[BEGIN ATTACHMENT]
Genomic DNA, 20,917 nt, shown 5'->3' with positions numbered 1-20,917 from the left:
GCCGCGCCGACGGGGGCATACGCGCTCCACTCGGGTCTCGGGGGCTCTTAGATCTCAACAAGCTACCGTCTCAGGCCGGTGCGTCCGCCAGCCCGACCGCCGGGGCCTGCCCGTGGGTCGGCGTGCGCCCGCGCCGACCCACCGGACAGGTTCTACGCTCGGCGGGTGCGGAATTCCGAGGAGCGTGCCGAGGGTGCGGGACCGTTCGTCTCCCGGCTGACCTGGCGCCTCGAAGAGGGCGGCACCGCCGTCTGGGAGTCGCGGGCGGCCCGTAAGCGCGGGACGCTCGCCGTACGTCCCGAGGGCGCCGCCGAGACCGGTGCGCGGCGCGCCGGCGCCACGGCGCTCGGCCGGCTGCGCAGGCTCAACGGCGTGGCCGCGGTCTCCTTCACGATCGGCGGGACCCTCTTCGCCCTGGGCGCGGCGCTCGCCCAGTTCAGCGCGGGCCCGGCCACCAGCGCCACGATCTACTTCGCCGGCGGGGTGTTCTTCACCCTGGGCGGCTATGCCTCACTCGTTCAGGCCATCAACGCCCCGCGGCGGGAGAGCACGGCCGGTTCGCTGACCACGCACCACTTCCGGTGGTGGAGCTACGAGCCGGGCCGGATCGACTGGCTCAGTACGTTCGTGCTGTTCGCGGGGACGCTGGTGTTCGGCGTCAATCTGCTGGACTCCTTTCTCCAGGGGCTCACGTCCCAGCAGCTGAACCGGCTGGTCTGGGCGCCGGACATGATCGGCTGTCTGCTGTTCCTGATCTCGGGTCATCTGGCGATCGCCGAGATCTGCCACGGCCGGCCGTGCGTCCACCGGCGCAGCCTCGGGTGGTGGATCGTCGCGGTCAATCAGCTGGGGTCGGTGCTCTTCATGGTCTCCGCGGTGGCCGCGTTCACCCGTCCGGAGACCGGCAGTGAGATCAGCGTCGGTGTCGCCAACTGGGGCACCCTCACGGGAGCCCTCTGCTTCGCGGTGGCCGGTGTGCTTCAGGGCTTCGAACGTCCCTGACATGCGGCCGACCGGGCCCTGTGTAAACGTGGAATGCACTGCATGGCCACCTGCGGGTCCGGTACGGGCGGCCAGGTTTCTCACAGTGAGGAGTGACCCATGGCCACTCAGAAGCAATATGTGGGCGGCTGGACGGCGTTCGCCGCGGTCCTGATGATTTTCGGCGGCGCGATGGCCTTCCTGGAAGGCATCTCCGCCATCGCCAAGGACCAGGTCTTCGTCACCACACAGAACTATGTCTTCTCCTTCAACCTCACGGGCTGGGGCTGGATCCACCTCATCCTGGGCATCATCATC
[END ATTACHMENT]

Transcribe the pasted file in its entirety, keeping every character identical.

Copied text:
Genomic DNA, 20,917 nt, shown 5'->3' with positions numbered 1-20,917 from the left:
GCCGCGCCGACGGGGGCATACGCGCTCCACTCGGGTCTCGGGGGCTCTTAGATCTCAACAAGCTACCGTCTCAGGCCGGTGCGTCCGCCAGCCCGACCGCCGGGGCCTGCCCGTGGGTCGGCGTGCGCCCGCGCCGACCCACCGGACAGGTTCTACGCTCGGCGGGTGCGGAATTCCGAGGAGCGTGCCGAGGGTGCGGGACCGTTCGTCTCCCGGCTGACCTGGCGCCTCGAAGAGGGCGGCACCGCCGTCTGGGAGTCGCGGGCGGCCCGTAAGCGCGGGACGCTCGCCGTACGTCCCGAGGGCGCCGCCGAGACCGGTGCGCGGCGCGCCGGCGCCACGGCGCTCGGCCGGCTGCGCAGGCTCAACGGCGTGGCCGCGGTCTCCTTCACGATCGGCGGGACCCTCTTCGCCCTGGGCGCGGCGCTCGCCCAGTTCAGCGCGGGCCCGGCCACCAGCGCCACGATCTACTTCGCCGGCGGGGTGTTCTTCACCCTGGGCGGCTATGCCTCACTCGTTCAGGCCATCAACGCCCCGCGGCGGGAGAGCACGGCCGGTTCGCTGACCACGCACCACTTCCGGTGGTGGAGCTACGAGCCGGGCCGGATCGACTGGCTCAGTACGTTCGTGCTGTTCGCGGGGACGCTGGTGTTCGGCGTCAATCTGCTGGACTCCTTTCTCCAGGGGCTCACGTCCCAGCAGCTGAACCGGCTGGTCTGGGCGCCGGACATGATCGGCTGTCTGCTGTTCCTGATCTCGGGTCATCTGGCGATCGCCGAGATCTGCCACGGCCGGCCGTGCGTCCACCGGCGCAGCCTCGGGTGGTGGATCGTCGCGGTCAATCAGCTGGGGTCGGTGCTCTTCATGGTCTCCGCGGTGGCCGCGTTCACCCGTCCGGAGACCGGCAGTGAGATCAGCGTCGGTGTCGCCAACTGGGGCACCCTCACGGGAGCCCTCTGCTTCGCGGTGGCCGGTGTGCTTCAGGGCTTCGAACGTCCCTGACATGCGGCCGACCGGGCCCTGTGTAAACGTGGAATGCACTGCATGGCCACCTGCGGGTCCGGTACGGGCGGCCAGGTTTCTCACAGTGAGGAGTGACCCATGGCCACTCAGAAGCAATATGTGGGCGGCTGGACGGCGTTCGCCGCGGTCCTGATGATTTTCGGCGGCGCGATGGCCTTCCTGGAAGGCATCTCCGCCATCGCCAAGGACCAGGTCTTCGTCACCACACAGAACTATGTCTTCTCCTTCAACCTCACGGGCTGGGGCTGGATCCACCTCATCCTGGGCATCATCATC